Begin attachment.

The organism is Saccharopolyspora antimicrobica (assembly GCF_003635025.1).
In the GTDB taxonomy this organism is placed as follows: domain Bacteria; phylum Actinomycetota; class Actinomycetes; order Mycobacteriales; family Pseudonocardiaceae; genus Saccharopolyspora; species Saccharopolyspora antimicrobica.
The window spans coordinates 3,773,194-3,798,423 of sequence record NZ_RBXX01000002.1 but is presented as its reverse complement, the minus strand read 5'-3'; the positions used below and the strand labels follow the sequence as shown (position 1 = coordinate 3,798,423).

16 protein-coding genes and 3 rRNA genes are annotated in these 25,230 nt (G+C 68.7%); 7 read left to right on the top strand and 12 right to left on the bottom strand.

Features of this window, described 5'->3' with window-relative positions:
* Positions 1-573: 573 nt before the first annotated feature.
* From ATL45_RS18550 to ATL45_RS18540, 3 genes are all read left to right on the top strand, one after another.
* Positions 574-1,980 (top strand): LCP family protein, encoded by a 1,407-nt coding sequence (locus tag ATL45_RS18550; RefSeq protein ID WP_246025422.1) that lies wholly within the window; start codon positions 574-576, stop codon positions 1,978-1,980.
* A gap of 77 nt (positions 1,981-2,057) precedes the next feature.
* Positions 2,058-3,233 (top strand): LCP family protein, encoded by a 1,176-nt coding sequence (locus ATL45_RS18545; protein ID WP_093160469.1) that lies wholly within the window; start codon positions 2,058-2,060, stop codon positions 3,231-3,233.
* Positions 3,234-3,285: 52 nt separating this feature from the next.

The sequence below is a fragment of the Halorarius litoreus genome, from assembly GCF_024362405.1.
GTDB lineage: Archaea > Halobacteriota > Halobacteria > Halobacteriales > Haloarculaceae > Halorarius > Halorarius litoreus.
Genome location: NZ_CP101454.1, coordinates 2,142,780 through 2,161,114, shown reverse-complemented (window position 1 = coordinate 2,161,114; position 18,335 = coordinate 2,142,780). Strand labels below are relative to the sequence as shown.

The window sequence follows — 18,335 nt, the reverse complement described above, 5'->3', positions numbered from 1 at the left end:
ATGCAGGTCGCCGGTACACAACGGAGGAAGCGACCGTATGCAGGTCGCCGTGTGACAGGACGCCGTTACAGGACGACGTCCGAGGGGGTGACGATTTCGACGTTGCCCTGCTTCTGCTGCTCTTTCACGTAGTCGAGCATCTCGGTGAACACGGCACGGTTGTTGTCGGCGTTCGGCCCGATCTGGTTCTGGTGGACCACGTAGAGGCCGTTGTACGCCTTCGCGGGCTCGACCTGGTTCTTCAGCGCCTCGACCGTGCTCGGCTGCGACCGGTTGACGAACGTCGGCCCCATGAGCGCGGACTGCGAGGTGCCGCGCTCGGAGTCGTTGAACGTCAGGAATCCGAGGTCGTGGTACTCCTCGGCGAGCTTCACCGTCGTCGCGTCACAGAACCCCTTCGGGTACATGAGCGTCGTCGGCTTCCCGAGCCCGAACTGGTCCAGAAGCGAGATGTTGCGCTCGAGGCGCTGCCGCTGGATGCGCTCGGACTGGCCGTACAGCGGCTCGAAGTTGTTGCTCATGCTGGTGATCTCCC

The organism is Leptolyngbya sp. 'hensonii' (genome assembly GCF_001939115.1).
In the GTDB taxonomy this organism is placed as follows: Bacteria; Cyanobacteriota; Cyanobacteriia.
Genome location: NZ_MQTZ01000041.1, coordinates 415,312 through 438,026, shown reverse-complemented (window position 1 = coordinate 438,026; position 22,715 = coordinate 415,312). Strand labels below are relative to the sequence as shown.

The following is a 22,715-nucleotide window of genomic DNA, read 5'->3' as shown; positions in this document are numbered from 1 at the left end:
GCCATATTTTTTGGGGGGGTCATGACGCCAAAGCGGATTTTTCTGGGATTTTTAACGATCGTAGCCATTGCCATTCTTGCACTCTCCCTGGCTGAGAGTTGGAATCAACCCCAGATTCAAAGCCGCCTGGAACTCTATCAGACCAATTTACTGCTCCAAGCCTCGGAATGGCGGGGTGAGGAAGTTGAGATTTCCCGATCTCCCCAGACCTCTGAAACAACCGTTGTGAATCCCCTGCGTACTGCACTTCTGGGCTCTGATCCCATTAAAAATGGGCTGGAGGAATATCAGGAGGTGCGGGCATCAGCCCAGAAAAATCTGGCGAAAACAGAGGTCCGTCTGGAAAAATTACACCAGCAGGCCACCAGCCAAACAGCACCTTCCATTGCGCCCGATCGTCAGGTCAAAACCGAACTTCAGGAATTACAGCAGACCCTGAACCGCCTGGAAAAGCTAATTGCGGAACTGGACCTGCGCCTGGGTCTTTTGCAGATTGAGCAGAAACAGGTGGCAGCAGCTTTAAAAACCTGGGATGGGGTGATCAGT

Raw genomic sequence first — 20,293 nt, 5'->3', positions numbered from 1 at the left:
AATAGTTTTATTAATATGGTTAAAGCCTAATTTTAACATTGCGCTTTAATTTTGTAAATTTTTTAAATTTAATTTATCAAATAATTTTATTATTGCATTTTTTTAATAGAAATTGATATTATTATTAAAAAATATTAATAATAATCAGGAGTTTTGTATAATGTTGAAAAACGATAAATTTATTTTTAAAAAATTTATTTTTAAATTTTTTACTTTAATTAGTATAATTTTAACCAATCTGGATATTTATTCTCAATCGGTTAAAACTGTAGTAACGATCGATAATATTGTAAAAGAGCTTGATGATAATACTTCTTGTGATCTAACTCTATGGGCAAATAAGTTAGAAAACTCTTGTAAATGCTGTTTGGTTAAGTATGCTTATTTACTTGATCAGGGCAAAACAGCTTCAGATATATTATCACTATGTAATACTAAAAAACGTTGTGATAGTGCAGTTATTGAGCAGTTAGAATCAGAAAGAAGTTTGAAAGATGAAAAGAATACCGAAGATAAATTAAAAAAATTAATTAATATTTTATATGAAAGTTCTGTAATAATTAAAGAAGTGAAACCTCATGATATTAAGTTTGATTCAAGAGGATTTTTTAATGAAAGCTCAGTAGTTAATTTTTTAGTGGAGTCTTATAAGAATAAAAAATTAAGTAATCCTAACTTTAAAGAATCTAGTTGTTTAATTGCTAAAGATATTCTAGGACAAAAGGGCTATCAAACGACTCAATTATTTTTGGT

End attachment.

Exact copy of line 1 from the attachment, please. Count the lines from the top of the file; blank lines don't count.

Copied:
The organism is Saccharopolyspora antimicrobica (assembly GCF_003635025.1).